Nearly a month earlier as I had driven over that same bridge I had seen the headlight of a fast approaching Amtrak 49. I was going to fast to get to the side of the road in time to try to get a grab shot and a pickup truck also getting off at the exit was right on my tail.

So close and yet so far away.

This time I drove to a road that crosses the Chicago Line at grade shortly after I got onto Route 6. The gates were up. Another good sign.

I checked the Amtrak website and saw No. 29 was now projected to arrive in Waterloo at 7:53 a.m., three minutes from now. Did I have time to get to the station?

I began driving down a road that runs parallel to the tracks. Then there it was up ahead. I immediately pulled to the side of Lincoln Street, grabbed my camera and dashed into the weeds to make this image.

There was no time so think about what I wanted to do. I barely was able to get all of the train in the frame.

Photographing the Capitol Limited is a challenge because much of its journey occurs at night. On the western end of the route the train is always operating in the wrong light. Only on the eastern end can you get 29 or 30 in good light.

In Northeast Ohio, No. 30 is scheduled into Cleveland at 1:45 a.m. and No. 29 at 2:53 a.m.

Still, you can get an interesting image on the western end of the route if you work it right.

The glint off P42DC No. 190 was happenstance but I also knew that this time of year the early morning light would favor the north side of the train.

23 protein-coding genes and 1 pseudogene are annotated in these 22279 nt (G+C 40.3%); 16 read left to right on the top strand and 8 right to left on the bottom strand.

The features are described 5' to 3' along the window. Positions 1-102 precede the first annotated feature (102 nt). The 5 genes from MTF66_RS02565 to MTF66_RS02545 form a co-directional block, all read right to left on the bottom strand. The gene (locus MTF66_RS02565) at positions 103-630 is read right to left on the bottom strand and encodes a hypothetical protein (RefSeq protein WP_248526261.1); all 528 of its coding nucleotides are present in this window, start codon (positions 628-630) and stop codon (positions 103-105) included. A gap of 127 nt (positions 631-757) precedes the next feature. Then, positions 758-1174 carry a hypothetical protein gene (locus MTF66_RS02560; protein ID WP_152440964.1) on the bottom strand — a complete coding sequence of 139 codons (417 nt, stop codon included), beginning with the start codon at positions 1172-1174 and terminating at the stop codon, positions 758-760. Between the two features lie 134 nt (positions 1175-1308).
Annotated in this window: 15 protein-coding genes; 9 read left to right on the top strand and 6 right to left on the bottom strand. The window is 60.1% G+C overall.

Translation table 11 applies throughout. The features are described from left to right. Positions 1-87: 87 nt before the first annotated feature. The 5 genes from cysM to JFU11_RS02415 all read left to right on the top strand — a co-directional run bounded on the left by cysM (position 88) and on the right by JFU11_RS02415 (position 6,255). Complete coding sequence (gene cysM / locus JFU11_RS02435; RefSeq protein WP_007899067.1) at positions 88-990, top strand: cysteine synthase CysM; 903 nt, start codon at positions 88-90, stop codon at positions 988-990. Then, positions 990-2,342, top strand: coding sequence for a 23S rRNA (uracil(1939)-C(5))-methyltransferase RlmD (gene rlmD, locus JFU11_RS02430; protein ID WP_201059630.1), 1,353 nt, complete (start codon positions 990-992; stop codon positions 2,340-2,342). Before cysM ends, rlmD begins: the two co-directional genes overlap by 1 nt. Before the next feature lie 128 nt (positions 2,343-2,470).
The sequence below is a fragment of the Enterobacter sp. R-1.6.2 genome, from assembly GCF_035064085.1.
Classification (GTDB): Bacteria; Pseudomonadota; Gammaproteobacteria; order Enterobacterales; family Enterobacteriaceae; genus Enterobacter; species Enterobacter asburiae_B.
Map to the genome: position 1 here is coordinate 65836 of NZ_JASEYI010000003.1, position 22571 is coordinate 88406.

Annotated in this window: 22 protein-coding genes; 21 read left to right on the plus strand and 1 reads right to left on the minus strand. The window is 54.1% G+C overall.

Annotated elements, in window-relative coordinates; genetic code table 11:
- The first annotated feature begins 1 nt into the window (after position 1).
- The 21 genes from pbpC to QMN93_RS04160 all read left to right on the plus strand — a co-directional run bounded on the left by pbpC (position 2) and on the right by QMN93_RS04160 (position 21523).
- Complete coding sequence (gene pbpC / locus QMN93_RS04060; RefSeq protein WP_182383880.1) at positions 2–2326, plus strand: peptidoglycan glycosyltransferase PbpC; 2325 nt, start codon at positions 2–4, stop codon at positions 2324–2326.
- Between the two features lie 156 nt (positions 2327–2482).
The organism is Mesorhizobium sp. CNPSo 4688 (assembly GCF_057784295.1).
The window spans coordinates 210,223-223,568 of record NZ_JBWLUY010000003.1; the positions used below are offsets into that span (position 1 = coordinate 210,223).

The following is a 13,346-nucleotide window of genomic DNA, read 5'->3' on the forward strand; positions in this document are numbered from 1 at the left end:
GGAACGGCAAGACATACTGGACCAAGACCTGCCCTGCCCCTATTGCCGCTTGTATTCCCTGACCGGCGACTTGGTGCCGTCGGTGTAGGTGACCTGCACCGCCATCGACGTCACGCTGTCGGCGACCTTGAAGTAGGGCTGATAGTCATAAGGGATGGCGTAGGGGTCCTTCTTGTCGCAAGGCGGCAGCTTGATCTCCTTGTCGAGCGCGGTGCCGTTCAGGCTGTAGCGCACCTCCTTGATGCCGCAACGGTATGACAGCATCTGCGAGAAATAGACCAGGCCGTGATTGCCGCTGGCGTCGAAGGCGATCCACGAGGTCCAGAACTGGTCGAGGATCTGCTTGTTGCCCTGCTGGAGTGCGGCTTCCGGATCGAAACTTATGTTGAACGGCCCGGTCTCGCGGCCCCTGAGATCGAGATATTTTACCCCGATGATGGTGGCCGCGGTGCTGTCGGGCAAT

I’m hoping it won’t be another year before I can photograph the Capitol Limited again.

Two Section Cardinal

June 4, 2021

Amtrak’s Cardinal typically operates with one P42DC locomotive, three Amfleet II coaches, an Amfleet food service car, a Viewliner sleeper and Viewliner baggage-dorm.

But at least once a week it is used to ferry equipment from the Beech Grove shops to Chicago. The equipment being ferried is placed on the head end of No. 51 at Indianapolis Union Station and provides the appearance of two trains having been combined into one.

That was the case on Memorial Day this week when No. 51 passed through Brownsburg, an Indianapolis suburb, with one section consisting of two P42DC locomotives, two Viewliner baggage cars and a Superliner coach. The second section had the consist that No. 51 operated with from Washington to Indianapolis.

The train on this day was operating one hour, 50 minutes late out of Indianapolis.

Equipment bound for Beech Grove is ferried to Indianapolis in combination with Train 50 in the same manner.

1st 50th Anniversary Unit Out of Shop

March 19, 2021

The first of the special livery locomotives that Amtrak is rolling out to celebrate its 50th anniversary is out of the shop and ready for revenue service.

P42DC No. 46 will feature the blue and silver Phase V livery that has been standard for the past 20 years but with the company’s 50th anniversary livery on its flanks.

The herald contains a large golden “50” and the slogan “Connecting America for 50 Years.”

Amtrak this week released artist renditions of the designs that will grace P42 and new Siemens ALC-42 locomotives being built that will be released this year.

No dates have been announced for when the special tribute locomotives will begin revenue service other than Amtrak saying in a news release that it will be “over the coming months.”

Amtrak also said its is working to design a Phase VII look that will be standard on most of the new Chargers that eventually will replace General Electric-built P42 and P40 locomotives assigned to the national network.

The first new ALC-42 is expected to arrive at Amtrak next month and undergo testing before being assigned to revenue service.

That unit, No. 301 will wear Amtrak’s Day 1 livery, which was a one-time design created by New York advertising agency Lippincott and Margulies.